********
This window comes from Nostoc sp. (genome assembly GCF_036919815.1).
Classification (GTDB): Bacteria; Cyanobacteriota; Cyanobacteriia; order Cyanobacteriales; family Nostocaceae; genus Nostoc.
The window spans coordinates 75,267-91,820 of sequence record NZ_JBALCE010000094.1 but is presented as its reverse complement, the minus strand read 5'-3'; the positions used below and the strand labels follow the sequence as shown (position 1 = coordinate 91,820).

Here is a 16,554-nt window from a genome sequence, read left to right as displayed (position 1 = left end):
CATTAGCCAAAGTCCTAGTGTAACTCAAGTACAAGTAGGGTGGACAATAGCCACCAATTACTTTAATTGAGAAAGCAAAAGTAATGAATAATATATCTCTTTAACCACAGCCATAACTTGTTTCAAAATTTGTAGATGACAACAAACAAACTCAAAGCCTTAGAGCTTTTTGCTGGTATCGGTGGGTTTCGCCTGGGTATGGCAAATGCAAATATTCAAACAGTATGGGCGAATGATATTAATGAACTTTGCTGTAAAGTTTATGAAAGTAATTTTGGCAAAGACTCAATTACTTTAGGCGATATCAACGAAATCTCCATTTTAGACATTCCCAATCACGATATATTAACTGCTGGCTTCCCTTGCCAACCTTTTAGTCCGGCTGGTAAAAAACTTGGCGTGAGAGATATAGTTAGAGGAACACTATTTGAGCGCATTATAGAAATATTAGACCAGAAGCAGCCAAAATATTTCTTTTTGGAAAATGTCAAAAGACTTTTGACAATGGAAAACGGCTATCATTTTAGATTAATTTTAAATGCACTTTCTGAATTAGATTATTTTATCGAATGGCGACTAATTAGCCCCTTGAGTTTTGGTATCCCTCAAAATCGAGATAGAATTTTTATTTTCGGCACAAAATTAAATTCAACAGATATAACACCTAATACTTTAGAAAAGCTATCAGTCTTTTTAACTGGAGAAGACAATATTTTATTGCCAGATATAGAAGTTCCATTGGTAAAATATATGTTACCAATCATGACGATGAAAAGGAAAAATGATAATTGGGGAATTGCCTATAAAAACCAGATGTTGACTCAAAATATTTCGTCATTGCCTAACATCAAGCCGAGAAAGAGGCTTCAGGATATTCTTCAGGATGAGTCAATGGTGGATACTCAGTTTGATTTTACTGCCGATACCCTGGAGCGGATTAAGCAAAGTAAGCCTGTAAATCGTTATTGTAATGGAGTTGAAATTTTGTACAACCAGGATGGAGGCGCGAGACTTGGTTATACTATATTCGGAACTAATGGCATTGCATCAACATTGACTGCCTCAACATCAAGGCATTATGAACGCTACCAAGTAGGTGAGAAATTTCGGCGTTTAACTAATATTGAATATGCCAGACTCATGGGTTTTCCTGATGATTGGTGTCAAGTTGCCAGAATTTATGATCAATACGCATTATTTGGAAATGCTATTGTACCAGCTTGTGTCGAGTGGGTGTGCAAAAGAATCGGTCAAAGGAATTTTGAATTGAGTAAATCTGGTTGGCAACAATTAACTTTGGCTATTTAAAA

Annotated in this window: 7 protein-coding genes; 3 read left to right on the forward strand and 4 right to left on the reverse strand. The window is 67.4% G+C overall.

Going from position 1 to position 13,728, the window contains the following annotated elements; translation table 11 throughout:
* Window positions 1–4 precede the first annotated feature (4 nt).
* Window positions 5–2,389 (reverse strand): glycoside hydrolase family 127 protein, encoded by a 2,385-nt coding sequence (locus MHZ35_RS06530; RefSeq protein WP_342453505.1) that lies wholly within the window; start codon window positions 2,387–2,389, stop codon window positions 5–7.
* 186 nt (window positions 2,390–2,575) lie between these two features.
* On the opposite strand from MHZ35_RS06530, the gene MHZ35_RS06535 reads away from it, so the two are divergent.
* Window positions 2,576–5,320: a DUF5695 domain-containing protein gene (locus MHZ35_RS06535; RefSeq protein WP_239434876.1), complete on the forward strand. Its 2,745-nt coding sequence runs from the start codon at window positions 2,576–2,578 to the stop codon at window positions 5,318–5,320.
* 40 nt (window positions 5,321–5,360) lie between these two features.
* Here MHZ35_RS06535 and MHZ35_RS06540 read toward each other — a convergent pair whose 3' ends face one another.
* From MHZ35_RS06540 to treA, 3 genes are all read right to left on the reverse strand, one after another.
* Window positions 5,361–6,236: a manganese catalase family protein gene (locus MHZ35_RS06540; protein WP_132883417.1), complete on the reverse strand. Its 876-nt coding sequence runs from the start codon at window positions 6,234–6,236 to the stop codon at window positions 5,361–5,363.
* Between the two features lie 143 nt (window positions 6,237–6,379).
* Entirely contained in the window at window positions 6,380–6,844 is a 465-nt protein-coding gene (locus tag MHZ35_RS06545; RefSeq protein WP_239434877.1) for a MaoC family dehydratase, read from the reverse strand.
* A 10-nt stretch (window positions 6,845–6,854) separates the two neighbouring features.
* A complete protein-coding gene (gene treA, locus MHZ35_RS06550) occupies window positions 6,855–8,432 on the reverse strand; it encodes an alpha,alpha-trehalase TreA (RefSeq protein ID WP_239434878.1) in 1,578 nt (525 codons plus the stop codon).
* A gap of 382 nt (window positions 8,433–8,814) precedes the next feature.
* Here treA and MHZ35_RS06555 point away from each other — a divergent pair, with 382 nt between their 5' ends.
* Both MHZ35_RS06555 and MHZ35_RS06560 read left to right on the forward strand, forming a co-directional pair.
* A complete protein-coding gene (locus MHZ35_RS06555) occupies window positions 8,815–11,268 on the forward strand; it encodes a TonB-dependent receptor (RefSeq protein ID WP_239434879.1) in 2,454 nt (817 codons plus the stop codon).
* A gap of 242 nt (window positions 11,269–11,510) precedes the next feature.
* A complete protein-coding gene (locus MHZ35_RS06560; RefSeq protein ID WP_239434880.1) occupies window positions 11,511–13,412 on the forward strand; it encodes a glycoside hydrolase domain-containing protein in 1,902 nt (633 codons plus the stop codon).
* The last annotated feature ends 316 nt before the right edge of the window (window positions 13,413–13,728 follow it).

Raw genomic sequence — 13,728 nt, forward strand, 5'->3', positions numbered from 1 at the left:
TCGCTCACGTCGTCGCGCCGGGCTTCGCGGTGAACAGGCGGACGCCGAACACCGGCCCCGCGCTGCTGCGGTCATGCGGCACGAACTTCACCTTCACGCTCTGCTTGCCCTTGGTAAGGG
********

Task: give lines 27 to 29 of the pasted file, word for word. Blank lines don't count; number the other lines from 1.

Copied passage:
* The last annotated feature ends 316 nt before the right edge of the window (window positions 13,413–13,728 follow it).

Raw genomic sequence — 13,728 nt, forward strand, 5'->3', positions numbered from 1 at the left:
TCGCTCACGTCGTCGCGCCGGGCTTCGCGGTGAACAGGCGGACGCCGAACACCGGCCCCGCGCTGCTGCGGTCATGCGGCACGAACTTCACCTTCACGCTCTGCTTGCCCTTGGTAAGGG